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"Hard Rock Returns to Prison from the Hospital for the Criminal Insane" also attempts to answer this question: Can anything good come out of prison; can a man be free while in prison? According to H. Bruce Franklin in "The Literature of the American Prison," the name of Knight's hero, "Hard Rock," is a complicated pun on the American penal system and rock/jazz music as well. To the poet, Hard Rock epitomizes freedom. Hard Rock "is known not to take no shit/from nobody, " and "he had the scars to prove it." Hard Rock is his own person--a "free man," though imprisoned. Unable to bear this, "the doctors had bored a hole in his head,/Cut out part of his brain, and shot electricity/ Through the rest." The doctors had not cut off Hard Rock's legs to restrict his movement--his movement was already restricted in "the violent space," "the Hole"--; instead, they cut out his brain to restrict his free thinking.

The prisoners reminisce about Hard Rock and his free spirit, which they had admired:

". . . Man, the last time, it took eight Screws to put him in the Hole." "Yeah, remember when he Smacked the captain with his dinner tray?" "He set the record for time in the Hole -- 67 straight days !" "Ol Hard Rock! man, that's one crazy nigger." And then the jewel of a myth that Hard Rock once bit A screw on the thumb and poisoned him with syphilitic spit.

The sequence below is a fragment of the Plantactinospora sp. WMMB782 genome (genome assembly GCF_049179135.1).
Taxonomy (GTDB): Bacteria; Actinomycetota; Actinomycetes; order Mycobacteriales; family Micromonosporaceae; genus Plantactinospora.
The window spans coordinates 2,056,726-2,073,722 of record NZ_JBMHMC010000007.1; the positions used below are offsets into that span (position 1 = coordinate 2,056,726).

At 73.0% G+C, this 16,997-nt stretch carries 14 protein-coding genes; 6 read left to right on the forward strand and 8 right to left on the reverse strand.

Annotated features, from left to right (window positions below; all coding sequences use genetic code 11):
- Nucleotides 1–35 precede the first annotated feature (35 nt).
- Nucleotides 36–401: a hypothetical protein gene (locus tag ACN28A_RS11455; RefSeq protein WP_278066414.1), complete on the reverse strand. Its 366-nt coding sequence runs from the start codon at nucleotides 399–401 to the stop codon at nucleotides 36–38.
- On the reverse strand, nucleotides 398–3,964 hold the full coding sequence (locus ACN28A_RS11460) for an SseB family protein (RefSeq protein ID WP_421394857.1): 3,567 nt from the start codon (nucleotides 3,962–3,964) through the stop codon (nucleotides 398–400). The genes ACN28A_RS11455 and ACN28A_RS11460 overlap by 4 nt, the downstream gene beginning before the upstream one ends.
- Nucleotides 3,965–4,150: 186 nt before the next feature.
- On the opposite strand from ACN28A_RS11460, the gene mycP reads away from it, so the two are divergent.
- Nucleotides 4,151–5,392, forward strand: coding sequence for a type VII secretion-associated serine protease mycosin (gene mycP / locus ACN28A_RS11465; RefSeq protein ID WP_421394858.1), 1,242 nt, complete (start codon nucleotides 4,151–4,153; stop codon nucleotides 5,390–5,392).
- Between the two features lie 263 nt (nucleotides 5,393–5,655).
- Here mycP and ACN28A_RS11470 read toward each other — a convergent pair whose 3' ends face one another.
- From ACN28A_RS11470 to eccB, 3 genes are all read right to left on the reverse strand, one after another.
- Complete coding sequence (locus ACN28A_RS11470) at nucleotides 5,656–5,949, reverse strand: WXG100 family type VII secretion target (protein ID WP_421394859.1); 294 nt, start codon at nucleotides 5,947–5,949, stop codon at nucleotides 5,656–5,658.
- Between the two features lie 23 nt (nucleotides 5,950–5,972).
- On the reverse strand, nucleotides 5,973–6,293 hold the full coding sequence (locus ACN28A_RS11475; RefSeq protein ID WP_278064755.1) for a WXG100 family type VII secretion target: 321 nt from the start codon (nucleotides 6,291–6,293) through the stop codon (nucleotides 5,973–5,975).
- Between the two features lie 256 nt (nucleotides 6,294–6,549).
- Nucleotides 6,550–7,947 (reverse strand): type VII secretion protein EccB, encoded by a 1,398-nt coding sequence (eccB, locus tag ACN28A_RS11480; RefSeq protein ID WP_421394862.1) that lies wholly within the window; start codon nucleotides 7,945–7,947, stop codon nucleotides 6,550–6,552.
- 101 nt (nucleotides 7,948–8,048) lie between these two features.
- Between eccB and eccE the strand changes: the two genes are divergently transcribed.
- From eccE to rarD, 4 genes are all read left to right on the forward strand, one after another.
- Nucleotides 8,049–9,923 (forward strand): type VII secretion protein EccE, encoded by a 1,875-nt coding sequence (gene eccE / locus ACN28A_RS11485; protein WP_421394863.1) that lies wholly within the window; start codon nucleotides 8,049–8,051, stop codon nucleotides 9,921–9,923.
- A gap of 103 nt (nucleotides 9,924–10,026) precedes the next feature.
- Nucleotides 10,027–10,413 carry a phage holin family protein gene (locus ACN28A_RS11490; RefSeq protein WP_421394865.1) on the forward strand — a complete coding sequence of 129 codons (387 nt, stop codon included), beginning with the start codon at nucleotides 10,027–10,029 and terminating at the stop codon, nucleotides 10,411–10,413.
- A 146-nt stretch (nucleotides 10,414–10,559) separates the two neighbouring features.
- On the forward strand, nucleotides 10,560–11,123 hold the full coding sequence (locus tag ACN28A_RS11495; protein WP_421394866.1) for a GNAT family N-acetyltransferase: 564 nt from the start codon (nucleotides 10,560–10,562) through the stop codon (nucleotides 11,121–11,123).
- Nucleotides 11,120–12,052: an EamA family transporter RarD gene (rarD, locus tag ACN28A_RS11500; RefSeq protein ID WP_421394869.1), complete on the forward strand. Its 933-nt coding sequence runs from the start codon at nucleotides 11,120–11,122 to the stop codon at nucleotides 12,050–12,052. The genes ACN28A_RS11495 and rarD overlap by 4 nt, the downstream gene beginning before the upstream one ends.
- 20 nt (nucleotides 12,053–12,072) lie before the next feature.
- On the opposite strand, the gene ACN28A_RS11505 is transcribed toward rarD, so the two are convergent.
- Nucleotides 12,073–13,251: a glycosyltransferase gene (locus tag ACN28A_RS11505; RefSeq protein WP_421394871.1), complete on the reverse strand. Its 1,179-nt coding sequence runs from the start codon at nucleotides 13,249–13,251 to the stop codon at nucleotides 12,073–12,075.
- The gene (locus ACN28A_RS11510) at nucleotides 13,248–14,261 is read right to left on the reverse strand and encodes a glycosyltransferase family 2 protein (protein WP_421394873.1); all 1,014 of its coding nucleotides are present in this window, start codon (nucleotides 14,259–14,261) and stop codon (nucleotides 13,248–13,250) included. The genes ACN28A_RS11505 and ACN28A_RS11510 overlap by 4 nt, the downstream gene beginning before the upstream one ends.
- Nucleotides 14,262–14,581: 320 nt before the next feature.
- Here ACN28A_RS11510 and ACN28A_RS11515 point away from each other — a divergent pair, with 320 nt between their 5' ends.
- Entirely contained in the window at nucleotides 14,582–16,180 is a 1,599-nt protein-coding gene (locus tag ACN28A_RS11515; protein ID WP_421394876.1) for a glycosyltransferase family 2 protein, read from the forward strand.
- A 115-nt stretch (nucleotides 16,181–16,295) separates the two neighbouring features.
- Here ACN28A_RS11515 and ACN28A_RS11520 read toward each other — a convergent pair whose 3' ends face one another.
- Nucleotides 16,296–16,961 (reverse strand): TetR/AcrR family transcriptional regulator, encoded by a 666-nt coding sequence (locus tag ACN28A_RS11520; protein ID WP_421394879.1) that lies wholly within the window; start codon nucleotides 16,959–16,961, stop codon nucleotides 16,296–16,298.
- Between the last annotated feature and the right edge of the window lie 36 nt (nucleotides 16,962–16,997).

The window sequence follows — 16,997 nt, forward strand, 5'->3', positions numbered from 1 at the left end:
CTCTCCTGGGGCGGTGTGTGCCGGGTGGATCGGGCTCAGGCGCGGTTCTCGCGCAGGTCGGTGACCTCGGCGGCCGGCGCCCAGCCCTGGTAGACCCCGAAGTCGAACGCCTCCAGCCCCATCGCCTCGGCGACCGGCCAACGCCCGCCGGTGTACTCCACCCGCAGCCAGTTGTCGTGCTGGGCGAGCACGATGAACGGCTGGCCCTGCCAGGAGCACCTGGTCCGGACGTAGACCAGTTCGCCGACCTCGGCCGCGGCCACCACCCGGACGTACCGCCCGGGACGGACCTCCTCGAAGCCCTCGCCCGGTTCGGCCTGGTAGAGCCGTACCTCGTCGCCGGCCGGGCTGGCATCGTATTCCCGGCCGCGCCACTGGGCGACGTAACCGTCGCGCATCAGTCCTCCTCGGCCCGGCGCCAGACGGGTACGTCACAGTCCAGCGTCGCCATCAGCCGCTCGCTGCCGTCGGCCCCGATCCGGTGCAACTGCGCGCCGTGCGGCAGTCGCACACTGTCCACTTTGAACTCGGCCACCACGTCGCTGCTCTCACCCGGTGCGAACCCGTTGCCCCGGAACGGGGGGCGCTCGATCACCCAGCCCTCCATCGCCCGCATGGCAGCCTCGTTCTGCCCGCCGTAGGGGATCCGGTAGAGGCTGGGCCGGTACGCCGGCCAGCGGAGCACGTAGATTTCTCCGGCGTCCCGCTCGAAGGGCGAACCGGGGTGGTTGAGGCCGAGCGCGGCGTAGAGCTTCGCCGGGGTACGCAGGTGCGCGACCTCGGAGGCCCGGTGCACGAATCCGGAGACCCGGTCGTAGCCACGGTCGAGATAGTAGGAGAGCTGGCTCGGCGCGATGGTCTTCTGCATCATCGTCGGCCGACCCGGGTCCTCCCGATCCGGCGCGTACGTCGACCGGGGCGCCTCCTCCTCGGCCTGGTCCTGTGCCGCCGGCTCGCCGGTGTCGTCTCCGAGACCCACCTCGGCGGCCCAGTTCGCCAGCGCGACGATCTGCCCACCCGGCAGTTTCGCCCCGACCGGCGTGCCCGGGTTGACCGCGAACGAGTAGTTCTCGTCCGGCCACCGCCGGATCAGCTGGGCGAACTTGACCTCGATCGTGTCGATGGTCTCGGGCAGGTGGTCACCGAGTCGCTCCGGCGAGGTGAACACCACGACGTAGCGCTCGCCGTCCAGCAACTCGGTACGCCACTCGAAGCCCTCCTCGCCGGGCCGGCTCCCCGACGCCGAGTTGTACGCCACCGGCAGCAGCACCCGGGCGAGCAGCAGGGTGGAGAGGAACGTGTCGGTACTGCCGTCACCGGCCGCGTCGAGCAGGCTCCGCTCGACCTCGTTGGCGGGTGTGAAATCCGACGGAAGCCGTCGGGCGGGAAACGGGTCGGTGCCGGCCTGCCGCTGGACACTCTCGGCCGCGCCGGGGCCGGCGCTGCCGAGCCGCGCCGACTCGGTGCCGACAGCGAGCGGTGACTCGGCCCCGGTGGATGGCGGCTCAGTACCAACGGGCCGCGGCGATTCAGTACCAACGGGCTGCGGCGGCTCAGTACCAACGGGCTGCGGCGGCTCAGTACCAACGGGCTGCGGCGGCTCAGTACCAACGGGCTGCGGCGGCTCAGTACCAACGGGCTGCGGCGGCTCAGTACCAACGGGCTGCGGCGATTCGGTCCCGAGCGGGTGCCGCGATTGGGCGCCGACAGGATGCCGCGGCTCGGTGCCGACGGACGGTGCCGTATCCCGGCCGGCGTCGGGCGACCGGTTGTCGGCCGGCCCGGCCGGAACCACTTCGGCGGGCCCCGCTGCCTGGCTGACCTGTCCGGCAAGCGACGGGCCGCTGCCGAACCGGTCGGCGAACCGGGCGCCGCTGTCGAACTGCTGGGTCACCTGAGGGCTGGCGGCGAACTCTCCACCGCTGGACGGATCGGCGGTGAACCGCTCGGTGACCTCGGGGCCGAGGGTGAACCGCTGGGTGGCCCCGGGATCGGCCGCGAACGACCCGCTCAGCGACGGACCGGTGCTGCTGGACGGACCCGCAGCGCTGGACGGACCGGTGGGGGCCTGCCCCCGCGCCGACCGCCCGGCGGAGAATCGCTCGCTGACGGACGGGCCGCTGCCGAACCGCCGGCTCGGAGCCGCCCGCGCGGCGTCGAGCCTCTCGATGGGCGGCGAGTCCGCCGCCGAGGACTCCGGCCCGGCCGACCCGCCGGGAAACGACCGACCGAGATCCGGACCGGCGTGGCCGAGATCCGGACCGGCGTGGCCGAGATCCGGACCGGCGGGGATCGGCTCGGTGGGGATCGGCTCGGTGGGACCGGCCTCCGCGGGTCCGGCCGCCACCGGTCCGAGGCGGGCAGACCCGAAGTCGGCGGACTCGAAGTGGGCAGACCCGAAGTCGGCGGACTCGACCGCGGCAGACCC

Hard Rock was, at one time, the living example of a free man imprisoned. But after they tampered with his brain, his spirit suddenly "was really tame/. . . a screw who knew Hard Rock/From before shook him down and barked in his face/And Hard Rock did nothing. Just grinned and looked silly./His eyes empty like knot holes in a fence." Hard Rock, the Black man whom they believed could not be smashed, is suddenly broken: ". . . we turned away, our eyes on the ground. Crushed./He had been our Destroyer, the doer of things/We dreamed of doing but could not bring ourselves to do." Hard Rock comes to symbolize the Black man inside and outside of prison walls who has been broken, eventually, by the overpowering forces in an oppressive society.